Qatar: FIFA Faces ‘tough decision’ Over World Cup if Human Rights Abuses Continue

Image: Qatar’s treatment of migrant workers building the infrastructure to host the 2022 tournament has come under the spotlight. Photograph: Andy Buchanan/AFP/Getty Images

Fifa will have to consider the future of the 2022 World Cup in Qatar if its record on the treatment of migrant workers does not improve within 12 months, according to the Harvard professor who has authored an independent report commissioned by world football’s governing body into its human rights responsibilities.

Fifa has come under fire over its failure to consider human rights issues in host countries including Brazil, Russia and Qatar and its reluctance to exert its influence to improve the situation.

In particular, the treatment of migrant workers in Qatar building the infrastructure to host the 2022 tournament has come under the spotlight following a series of investigations by NGOs and the Guardian.

Professor John Ruggie’s report makes 25 explicit recommendations, praising Fifa for making a start in addressing the situation by commissioning the report – but he said it must match its words with action.

“The foundational shift for Fifa now is to go beyond putting words on paper and adding new administrative functions,” he concludes. “What is required is a cultural shift that must affect everything Fifa does and how it does it.”

Ruggie said that among the immediate priorities must be addressing human rights risks in tournaments that have already been scheduled and following through on promises to include such criteria in the bidding requirements for the 2026 World Cup.

The report read: “Fifa should include human rights within its criteria for evaluating bids to host tournaments and should make them a substantive factor in host selection.”

Another of the recommendations states: “Fifa should set explicit human rights requirements of Local Organising Committees in bidding documents for tournaments and provide guidance on them.”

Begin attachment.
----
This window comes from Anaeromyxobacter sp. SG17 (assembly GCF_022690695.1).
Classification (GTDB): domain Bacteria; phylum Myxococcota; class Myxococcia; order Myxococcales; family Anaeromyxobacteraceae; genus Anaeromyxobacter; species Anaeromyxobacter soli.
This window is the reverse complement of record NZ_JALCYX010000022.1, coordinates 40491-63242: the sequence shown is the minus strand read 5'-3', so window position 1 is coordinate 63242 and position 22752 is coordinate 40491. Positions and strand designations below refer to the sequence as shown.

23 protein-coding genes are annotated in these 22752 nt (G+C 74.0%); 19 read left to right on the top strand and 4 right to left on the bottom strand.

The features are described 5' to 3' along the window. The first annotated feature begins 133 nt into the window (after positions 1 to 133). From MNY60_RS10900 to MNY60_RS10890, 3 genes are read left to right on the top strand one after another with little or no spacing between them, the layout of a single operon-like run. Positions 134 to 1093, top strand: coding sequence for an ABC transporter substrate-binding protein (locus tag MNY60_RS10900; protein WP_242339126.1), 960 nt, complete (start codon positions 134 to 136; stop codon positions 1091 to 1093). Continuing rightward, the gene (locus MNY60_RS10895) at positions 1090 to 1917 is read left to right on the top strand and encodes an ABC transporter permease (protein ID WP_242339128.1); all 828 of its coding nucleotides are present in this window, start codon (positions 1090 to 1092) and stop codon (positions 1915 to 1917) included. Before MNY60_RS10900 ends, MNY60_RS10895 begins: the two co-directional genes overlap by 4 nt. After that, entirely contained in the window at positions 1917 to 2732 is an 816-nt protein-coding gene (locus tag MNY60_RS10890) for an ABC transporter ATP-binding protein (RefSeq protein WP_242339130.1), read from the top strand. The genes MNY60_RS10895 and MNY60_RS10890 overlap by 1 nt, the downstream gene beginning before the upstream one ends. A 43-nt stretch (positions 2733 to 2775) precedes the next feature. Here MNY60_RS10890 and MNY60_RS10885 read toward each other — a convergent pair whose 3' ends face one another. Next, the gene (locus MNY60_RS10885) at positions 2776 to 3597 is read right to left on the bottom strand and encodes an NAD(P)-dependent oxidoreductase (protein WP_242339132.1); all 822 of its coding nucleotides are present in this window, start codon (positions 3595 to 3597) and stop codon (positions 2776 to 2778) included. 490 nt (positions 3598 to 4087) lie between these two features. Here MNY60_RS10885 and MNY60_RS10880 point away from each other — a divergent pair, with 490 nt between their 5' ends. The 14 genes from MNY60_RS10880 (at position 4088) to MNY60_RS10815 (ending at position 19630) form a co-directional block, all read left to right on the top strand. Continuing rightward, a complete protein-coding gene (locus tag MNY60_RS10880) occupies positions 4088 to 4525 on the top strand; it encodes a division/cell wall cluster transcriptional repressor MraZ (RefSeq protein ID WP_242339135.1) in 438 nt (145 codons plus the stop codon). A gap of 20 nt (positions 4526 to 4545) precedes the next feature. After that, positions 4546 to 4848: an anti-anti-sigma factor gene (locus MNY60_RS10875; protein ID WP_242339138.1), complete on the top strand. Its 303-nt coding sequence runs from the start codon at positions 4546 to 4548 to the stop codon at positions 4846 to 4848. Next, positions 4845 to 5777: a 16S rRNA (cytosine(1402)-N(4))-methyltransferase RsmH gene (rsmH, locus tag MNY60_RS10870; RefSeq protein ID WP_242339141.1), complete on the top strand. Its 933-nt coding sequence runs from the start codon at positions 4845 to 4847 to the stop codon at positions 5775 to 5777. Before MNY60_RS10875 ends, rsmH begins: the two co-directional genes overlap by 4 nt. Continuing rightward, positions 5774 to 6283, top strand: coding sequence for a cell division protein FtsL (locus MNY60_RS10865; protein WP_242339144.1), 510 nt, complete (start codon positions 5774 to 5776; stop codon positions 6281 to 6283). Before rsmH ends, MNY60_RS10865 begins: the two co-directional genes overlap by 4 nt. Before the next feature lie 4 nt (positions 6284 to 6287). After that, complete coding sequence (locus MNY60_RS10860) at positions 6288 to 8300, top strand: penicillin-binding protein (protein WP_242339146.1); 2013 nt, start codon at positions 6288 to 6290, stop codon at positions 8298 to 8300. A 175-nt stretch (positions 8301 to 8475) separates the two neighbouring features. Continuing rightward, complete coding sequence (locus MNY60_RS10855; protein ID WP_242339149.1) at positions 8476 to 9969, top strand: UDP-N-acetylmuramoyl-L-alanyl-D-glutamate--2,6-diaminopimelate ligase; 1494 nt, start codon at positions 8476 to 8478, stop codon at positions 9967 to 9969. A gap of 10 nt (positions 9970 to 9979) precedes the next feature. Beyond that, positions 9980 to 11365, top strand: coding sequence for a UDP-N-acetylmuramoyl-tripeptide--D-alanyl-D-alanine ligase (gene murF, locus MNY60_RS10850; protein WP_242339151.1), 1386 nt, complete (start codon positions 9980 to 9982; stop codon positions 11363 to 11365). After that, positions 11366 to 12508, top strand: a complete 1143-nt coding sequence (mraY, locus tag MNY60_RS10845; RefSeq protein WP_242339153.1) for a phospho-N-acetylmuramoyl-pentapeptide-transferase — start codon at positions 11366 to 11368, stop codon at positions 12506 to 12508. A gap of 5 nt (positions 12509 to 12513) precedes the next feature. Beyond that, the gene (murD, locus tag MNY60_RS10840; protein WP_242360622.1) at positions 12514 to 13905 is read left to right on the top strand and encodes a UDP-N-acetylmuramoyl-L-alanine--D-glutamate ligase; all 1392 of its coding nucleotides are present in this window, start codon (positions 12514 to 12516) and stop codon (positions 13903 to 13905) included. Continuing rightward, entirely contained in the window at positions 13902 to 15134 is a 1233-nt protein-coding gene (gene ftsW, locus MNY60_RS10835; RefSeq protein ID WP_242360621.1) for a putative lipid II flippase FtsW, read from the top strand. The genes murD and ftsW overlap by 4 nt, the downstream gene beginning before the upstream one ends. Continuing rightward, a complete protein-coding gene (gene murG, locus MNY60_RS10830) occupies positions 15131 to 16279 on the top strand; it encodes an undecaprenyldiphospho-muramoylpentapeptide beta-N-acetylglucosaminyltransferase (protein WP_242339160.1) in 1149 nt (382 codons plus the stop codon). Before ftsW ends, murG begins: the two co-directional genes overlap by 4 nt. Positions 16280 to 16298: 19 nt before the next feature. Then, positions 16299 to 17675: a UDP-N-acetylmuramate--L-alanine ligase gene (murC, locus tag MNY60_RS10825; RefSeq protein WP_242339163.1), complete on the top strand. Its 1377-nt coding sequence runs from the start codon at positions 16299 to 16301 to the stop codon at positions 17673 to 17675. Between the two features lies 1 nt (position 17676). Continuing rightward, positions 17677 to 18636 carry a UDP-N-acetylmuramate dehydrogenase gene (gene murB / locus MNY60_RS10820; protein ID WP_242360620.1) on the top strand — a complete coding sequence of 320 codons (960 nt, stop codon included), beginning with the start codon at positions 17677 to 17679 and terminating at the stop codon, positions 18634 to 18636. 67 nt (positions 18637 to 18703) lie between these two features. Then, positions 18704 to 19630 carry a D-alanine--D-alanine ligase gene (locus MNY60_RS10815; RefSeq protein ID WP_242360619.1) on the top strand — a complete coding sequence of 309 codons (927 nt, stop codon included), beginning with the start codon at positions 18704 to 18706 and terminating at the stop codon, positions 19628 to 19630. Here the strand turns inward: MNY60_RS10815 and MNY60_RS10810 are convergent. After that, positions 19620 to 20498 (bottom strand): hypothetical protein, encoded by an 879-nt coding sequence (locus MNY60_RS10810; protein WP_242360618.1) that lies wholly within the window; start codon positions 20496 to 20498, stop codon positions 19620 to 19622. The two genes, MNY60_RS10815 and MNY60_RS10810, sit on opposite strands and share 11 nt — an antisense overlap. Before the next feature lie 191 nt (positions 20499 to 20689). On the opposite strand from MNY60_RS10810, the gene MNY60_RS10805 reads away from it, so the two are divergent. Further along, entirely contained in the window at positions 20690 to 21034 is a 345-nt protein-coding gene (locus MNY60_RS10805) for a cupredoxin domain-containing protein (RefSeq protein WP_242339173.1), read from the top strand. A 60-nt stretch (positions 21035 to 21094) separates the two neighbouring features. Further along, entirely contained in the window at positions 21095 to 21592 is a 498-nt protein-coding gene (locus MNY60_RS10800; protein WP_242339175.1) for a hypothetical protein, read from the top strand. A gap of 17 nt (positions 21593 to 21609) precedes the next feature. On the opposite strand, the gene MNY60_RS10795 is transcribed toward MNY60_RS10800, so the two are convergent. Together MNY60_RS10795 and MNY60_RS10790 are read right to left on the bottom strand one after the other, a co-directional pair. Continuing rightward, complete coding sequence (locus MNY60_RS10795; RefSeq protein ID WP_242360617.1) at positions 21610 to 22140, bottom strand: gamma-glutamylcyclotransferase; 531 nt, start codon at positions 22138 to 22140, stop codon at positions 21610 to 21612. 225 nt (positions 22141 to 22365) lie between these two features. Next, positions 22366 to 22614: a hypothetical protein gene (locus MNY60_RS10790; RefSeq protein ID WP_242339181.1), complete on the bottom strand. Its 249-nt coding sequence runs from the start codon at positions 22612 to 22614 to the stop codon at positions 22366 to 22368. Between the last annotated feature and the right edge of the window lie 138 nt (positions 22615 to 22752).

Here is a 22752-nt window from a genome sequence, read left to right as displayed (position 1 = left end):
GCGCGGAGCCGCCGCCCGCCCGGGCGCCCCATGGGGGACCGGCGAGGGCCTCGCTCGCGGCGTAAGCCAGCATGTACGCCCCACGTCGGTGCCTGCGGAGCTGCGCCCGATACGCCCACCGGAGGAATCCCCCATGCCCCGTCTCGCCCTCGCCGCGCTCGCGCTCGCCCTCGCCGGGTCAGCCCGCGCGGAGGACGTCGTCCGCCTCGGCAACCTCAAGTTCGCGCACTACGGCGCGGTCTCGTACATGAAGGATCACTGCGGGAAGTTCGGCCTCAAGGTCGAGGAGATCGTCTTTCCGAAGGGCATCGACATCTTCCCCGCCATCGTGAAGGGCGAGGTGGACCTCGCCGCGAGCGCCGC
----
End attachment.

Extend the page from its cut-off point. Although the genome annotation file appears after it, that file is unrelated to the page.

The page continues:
On Qatar, Ruggie noted that the International Labour Organisation had recently given Qatar 12 months to end migrant worker exploitation or face a formal inquiry by the United Nations.

This month an Amnesty report claimed that despite repeated promises of action by the Qatari administration, it found ongoing abuse of migrant workers on a World Cup stadium project and a related development.

A labourer pictured in March in accommodation built to house 70,000 workers, some of whom work on World Cup projects. Photograph: Warren Little/Getty Images

This week the Guardian revealed that two major British firms had been accused of mistreating migrant workers on construction projects not directly related to the World Cup but part of the huge building boom that has characterised the tiny Gulf state’s attempt to vault on to the world stage.

“Fifa can’t impose human rights on countries but in return for hosting a tournament there are certain human rights to which you should have to adhere,” Ruggie told the Guardian. “If you can’t, you have to make tough decisions. That may include having to terminate an existing relationship.”

Asked specifically about Qatar, he said: “The ILO has recently put out an assessment in which they put off a decision for a year. They didn’t want to shut the door. The next ILO report will be absolutely critical. If it says six to seven years later that no progress has been made then that’s pretty clear.”

He added: “I think the ILO was being quite strategic in what they did. My sense is that the Supreme Committee will do everything humanly possible to meet the tests. If it doesn’t, Fifa has a tough decision.”

The Supreme Committee, responsible for the World Cup, has introduced minimum standards for its contractors and there has been some progress more widely on living standards for some workers.

However, human rights groups claim too little progress has been made on sweeping away the kafala system that bonds labourers to their employer and has been likened to modern slavery.

Ruggie also said there were major human rights issues facing the Russia 2018 World Cup. “There is stuff happening in Russia that hasn’t been much written about in terms of forcible removal of people, migrant labour issues, like there was in Sochi [before the 2014 Winter Olympics],” he said. “That should be all part of the conversation.”